By default NHibernate will log query if exception occurs by enabling following log4net config in app/web config

<log4net>
    <appender name="rollingFile" type="log4net.Appender.RollingFileAppender, log4net">
        <param name="File" value="Log\NHibernate\log.txt"/>
        <param name="AppendToFile" value="true"/>
        <param name="RollingStyle" value="Date"/>
        <param name="DatePattern" value="yyyy.MM.dd"/>
        <param name="StaticLogFileName" value="true"/>
        <layout type="log4net.Layout.PatternLayout, log4net">
            <param name="ConversionPattern" value="%d [%t] %-5p %c [%x] &lt;%X{auth}&gt; - %m%n"/>
        </layout>
    </appender>
    <root>
        <priority value="ERROR"/>
        <appender-ref ref="rollingFile"/>
    </root>
</log4net>

And if want to get from interceptor assign to some global variable or expose a property in interceptor and log it if exception occurs as follows

public class SessionManagerSQLInterceptor : EmptyInterceptor, IInterceptor
{
    //public string your property{ get; set; }  

    NHibernate.SqlCommand.SqlString IInterceptor.OnPrepareStatement(NHibernate.SqlCommand.SqlString sql)
    {
        NHSessionManager.Instance.NHibernateSQL = sql.ToString();
        //property = sql.ToString();
        //Or
        //AsignSqlToSomeGlobalVariable(sql.ToString());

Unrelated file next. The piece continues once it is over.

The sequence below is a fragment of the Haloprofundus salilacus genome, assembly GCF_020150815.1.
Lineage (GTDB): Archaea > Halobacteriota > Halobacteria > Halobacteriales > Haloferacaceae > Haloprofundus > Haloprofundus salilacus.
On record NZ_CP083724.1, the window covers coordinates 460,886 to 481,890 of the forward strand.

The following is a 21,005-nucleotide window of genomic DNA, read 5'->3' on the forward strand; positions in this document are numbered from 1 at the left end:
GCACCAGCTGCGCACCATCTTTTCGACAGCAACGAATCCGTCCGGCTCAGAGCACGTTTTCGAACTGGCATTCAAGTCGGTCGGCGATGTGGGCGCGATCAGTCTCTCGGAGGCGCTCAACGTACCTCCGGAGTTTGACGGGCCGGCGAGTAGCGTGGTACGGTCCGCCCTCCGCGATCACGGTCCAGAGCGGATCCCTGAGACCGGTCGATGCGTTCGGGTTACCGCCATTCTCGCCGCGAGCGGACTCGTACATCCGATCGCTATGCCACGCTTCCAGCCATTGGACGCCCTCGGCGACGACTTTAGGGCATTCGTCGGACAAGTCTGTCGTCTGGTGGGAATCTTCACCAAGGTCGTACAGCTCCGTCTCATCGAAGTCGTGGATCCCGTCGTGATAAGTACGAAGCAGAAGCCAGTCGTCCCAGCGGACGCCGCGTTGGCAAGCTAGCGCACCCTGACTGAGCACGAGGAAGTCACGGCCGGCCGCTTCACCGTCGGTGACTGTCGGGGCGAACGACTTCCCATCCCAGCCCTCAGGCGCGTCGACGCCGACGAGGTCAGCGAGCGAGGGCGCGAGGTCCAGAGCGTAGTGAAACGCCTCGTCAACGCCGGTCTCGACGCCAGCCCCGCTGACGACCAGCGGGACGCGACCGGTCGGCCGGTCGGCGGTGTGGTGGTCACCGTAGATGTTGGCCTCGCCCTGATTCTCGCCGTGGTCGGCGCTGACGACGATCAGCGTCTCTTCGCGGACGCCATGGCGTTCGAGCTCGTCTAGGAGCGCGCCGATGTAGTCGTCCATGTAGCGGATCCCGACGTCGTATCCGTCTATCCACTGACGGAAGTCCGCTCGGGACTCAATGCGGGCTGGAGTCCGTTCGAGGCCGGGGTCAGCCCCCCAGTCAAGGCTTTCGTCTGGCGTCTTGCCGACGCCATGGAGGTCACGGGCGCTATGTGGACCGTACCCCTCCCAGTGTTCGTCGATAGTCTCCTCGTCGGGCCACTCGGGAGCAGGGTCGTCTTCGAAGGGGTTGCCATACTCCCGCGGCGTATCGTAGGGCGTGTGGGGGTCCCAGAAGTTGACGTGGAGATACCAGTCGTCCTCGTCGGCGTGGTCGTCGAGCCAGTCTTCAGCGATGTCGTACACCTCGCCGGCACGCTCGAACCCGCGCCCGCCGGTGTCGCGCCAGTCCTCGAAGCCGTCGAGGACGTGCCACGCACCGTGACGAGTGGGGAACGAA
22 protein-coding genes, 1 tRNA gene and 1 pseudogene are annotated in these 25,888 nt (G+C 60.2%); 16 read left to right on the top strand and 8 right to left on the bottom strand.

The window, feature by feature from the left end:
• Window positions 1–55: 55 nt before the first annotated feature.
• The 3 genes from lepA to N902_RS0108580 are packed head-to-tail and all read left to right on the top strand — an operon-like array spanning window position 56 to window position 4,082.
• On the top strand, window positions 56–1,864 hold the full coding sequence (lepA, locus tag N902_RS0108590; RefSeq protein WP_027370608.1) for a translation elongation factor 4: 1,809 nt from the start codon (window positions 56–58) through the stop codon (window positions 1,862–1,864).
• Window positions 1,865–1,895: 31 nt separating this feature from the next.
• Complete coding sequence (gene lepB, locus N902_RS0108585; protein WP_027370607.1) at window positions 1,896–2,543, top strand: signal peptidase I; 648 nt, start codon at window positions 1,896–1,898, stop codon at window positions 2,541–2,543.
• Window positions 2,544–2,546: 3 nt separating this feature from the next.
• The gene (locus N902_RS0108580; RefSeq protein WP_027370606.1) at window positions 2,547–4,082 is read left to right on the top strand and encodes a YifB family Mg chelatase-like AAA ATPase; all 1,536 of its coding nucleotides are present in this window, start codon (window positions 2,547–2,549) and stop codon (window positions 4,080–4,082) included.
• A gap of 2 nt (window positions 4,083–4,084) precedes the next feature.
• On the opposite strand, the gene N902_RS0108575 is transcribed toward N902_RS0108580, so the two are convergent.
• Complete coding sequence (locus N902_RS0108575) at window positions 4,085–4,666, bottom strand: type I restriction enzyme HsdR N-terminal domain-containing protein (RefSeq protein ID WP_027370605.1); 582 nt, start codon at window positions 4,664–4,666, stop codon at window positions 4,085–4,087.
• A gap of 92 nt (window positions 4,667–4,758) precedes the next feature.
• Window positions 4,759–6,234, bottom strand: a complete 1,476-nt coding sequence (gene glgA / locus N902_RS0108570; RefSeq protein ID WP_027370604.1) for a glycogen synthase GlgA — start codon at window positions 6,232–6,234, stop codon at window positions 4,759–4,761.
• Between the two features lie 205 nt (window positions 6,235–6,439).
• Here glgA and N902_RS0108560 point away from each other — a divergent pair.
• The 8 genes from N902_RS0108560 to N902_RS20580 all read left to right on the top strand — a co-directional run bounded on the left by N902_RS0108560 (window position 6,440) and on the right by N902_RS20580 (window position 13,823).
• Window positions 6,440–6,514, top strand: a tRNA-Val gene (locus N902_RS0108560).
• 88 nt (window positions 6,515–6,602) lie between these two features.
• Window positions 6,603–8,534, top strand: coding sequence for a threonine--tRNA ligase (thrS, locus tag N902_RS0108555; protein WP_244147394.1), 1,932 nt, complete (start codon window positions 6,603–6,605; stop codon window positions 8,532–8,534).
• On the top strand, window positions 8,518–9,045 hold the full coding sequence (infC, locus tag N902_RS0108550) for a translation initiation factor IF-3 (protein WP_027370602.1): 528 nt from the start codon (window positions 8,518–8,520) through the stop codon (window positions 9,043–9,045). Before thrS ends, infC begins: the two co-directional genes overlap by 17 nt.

return sql;
    }
}
share|improve this answer
    
Thanks for the response, however I'm looking for runtime, and only in certain circumstances "after the fact". I don't want to intercept every call as there would be a performance hit... –  Martin Mar 20 '12 at 9:49

If you are using log4net you can use the BufferingForwardingAppender. This will allow you to log a configurable number of log events that happened before the error (including the sql statement).

This example shows how to deliver only significant events. A LevelEvaluator is specified with a threshold of WARN. This means that the events will only be delivered when a message with level of WARN or higher level is logged. Up to 512 (BufferSize) previous messages of any level will also be delivered to provide context information. Messages not sent will be discarded.

<appender name="BufferingForwardingAppender" type="log4net.Appender.BufferingForwardingAppender" >
    <bufferSize value="512" />
    <lossy value="true" />
    <evaluator type="log4net.Core.LevelEvaluator">
        <threshold value="WARN"/>
    </evaluator>
    <appender-ref ref="ConsoleAppender" />
</appender>

Also here is a blog post on this:

http://www.beefycode.com/post/Log4Net-Tutorial-pt-8-Lossy-Logging.aspx

share|improve this answer
    
This is a great idea, however, it's a multi-user web application, so this would fill up pretty fast and not provide much use as the queries wouldn't be linked to the session. –  Martin Mar 20 '12 at 10:05

Your Answer

 
discard

By posting your answer, you agree to the privacy policy and terms of service.

Not the answer you're looking for? Browse other questions tagged or ask your own question.